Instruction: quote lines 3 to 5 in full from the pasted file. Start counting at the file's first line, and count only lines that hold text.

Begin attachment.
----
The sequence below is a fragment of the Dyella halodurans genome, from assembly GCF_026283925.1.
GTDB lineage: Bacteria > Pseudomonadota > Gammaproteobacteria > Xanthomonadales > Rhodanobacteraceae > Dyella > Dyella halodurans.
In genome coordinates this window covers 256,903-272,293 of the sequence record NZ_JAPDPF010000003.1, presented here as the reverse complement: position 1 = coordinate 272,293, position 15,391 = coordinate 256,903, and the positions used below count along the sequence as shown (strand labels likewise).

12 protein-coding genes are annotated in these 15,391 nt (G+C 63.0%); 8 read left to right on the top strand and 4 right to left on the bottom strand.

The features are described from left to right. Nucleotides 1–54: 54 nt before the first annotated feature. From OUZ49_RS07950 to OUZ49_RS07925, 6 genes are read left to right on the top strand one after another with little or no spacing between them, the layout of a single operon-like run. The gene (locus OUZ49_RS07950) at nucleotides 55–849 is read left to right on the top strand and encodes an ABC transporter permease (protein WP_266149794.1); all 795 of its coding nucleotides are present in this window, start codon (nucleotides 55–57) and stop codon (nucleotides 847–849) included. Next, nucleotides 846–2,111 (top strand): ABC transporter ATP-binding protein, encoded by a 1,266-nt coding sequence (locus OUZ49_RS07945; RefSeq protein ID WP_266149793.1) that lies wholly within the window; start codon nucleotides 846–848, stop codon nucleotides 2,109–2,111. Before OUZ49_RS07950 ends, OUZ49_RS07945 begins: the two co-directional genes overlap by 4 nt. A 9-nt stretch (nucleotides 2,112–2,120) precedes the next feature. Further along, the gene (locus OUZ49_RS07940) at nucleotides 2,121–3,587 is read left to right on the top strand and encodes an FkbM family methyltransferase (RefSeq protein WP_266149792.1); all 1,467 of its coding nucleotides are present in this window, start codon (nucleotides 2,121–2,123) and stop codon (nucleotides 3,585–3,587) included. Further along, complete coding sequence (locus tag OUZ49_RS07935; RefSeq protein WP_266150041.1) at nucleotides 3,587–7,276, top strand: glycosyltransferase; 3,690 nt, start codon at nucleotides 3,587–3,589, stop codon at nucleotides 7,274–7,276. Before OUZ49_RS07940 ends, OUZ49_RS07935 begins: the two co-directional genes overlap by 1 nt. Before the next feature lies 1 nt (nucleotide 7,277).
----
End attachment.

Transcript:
In genome coordinates this window covers 256,903-272,293 of the sequence record NZ_JAPDPF010000003.1, presented here as the reverse complement: position 1 = coordinate 272,293, position 15,391 = coordinate 256,903, and the positions used below count along the sequence as shown (strand labels likewise).

12 protein-coding genes are annotated in these 15,391 nt (G+C 63.0%); 8 read left to right on the top strand and 4 right to left on the bottom strand.

The features are described from left to right. Nucleotides 1–54: 54 nt before the first annotated feature. From OUZ49_RS07950 to OUZ49_RS07925, 6 genes are read left to right on the top strand one after another with little or no spacing between them, the layout of a single operon-like run. The gene (locus OUZ49_RS07950) at nucleotides 55–849 is read left to right on the top strand and encodes an ABC transporter permease (protein WP_266149794.1); all 795 of its coding nucleotides are present in this window, start codon (nucleotides 55–57) and stop codon (nucleotides 847–849) included. Next, nucleotides 846–2,111 (top strand): ABC transporter ATP-binding protein, encoded by a 1,266-nt coding sequence (locus OUZ49_RS07945; RefSeq protein ID WP_266149793.1) that lies wholly within the window; start codon nucleotides 846–848, stop codon nucleotides 2,109–2,111. Before OUZ49_RS07950 ends, OUZ49_RS07945 begins: the two co-directional genes overlap by 4 nt. A 9-nt stretch (nucleotides 2,112–2,120) precedes the next feature. Further along, the gene (locus OUZ49_RS07940) at nucleotides 2,121–3,587 is read left to right on the top strand and encodes an FkbM family methyltransferase (RefSeq protein WP_266149792.1); all 1,467 of its coding nucleotides are present in this window, start codon (nucleotides 2,121–2,123) and stop codon (nucleotides 3,585–3,587) included. Further along, complete coding sequence (locus tag OUZ49_RS07935; RefSeq protein WP_266150041.1) at nucleotides 3,587–7,276, top strand: glycosyltransferase; 3,690 nt, start codon at nucleotides 3,587–3,589, stop codon at nucleotides 7,274–7,276. Before OUZ49_RS07940 ends, OUZ49_RS07935 begins: the two co-directional genes overlap by 1 nt. Before the next feature lies 1 nt (nucleotide 7,277).